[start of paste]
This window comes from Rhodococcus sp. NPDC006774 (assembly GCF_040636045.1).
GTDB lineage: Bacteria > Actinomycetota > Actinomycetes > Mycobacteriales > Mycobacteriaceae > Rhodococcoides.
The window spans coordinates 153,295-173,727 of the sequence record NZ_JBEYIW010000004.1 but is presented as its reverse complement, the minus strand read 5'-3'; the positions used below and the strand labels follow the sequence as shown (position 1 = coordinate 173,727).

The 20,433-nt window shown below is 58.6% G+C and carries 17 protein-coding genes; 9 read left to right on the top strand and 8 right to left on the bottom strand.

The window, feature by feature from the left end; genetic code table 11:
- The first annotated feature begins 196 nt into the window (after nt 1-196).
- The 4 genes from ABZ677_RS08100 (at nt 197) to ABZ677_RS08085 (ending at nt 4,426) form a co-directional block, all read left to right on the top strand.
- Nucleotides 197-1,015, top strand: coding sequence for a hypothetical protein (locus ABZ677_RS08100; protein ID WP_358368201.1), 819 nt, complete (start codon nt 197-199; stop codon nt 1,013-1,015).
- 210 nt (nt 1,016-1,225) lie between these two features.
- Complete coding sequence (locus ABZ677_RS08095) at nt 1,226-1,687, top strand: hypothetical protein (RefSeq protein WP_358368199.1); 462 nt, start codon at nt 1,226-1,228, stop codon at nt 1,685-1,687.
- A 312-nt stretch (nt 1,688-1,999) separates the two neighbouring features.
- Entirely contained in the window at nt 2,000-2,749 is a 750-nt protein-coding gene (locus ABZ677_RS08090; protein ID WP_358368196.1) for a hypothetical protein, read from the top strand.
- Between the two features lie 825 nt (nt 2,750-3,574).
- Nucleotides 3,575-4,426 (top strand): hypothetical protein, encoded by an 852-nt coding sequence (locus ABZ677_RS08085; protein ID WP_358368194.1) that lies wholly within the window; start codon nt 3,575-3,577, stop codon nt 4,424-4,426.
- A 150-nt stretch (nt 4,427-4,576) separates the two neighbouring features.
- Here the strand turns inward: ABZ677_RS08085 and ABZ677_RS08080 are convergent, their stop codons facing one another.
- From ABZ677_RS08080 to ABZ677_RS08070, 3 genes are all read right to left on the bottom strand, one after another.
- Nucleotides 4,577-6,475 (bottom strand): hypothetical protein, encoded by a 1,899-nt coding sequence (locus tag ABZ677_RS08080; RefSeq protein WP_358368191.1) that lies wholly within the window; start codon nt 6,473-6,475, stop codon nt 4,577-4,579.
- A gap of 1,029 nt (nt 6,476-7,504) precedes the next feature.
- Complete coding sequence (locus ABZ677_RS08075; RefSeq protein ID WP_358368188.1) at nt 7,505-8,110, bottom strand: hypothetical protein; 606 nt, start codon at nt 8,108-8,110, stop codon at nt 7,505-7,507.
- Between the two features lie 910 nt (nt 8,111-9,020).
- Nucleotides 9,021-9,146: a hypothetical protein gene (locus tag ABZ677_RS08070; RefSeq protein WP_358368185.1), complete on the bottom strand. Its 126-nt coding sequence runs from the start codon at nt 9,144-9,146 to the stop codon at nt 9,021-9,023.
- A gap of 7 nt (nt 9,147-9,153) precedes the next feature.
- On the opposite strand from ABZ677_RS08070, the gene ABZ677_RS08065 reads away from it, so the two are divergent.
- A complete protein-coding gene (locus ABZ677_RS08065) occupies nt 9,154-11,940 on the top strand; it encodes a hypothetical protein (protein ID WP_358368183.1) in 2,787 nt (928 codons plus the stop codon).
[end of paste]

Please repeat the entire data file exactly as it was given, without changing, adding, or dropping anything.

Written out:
This window comes from Rhodococcus sp. NPDC006774 (assembly GCF_040636045.1).
GTDB lineage: Bacteria > Actinomycetota > Actinomycetes > Mycobacteriales > Mycobacteriaceae > Rhodococcoides.
The window spans coordinates 153,295-173,727 of the sequence record NZ_JBEYIW010000004.1 but is presented as its reverse complement, the minus strand read 5'-3'; the positions used below and the strand labels follow the sequence as shown (position 1 = coordinate 173,727).

The 20,433-nt window shown below is 58.6% G+C and carries 17 protein-coding genes; 9 read left to right on the top strand and 8 right to left on the bottom strand.

The window, feature by feature from the left end; genetic code table 11:
- The first annotated feature begins 196 nt into the window (after nt 1-196).
- The 4 genes from ABZ677_RS08100 (at nt 197) to ABZ677_RS08085 (ending at nt 4,426) form a co-directional block, all read left to right on the top strand.
- Nucleotides 197-1,015, top strand: coding sequence for a hypothetical protein (locus ABZ677_RS08100; protein ID WP_358368201.1), 819 nt, complete (start codon nt 197-199; stop codon nt 1,013-1,015).
- 210 nt (nt 1,016-1,225) lie between these two features.
- Complete coding sequence (locus ABZ677_RS08095) at nt 1,226-1,687, top strand: hypothetical protein (RefSeq protein WP_358368199.1); 462 nt, start codon at nt 1,226-1,228, stop codon at nt 1,685-1,687.
- A 312-nt stretch (nt 1,688-1,999) separates the two neighbouring features.
- Entirely contained in the window at nt 2,000-2,749 is a 750-nt protein-coding gene (locus ABZ677_RS08090; protein ID WP_358368196.1) for a hypothetical protein, read from the top strand.
- Between the two features lie 825 nt (nt 2,750-3,574).
- Nucleotides 3,575-4,426 (top strand): hypothetical protein, encoded by an 852-nt coding sequence (locus ABZ677_RS08085; protein ID WP_358368194.1) that lies wholly within the window; start codon nt 3,575-3,577, stop codon nt 4,424-4,426.
- A 150-nt stretch (nt 4,427-4,576) separates the two neighbouring features.
- Here the strand turns inward: ABZ677_RS08085 and ABZ677_RS08080 are convergent, their stop codons facing one another.
- From ABZ677_RS08080 to ABZ677_RS08070, 3 genes are all read right to left on the bottom strand, one after another.
- Nucleotides 4,577-6,475 (bottom strand): hypothetical protein, encoded by a 1,899-nt coding sequence (locus tag ABZ677_RS08080; RefSeq protein WP_358368191.1) that lies wholly within the window; start codon nt 6,473-6,475, stop codon nt 4,577-4,579.
- A gap of 1,029 nt (nt 6,476-7,504) precedes the next feature.
- Complete coding sequence (locus ABZ677_RS08075; RefSeq protein ID WP_358368188.1) at nt 7,505-8,110, bottom strand: hypothetical protein; 606 nt, start codon at nt 8,108-8,110, stop codon at nt 7,505-7,507.
- Between the two features lie 910 nt (nt 8,111-9,020).
- Nucleotides 9,021-9,146: a hypothetical protein gene (locus tag ABZ677_RS08070; RefSeq protein WP_358368185.1), complete on the bottom strand. Its 126-nt coding sequence runs from the start codon at nt 9,144-9,146 to the stop codon at nt 9,021-9,023.
- A gap of 7 nt (nt 9,147-9,153) precedes the next feature.
- On the opposite strand from ABZ677_RS08070, the gene ABZ677_RS08065 reads away from it, so the two are divergent.
- A complete protein-coding gene (locus ABZ677_RS08065) occupies nt 9,154-11,940 on the top strand; it encodes a hypothetical protein (protein ID WP_358368183.1) in 2,787 nt (928 codons plus the stop codon).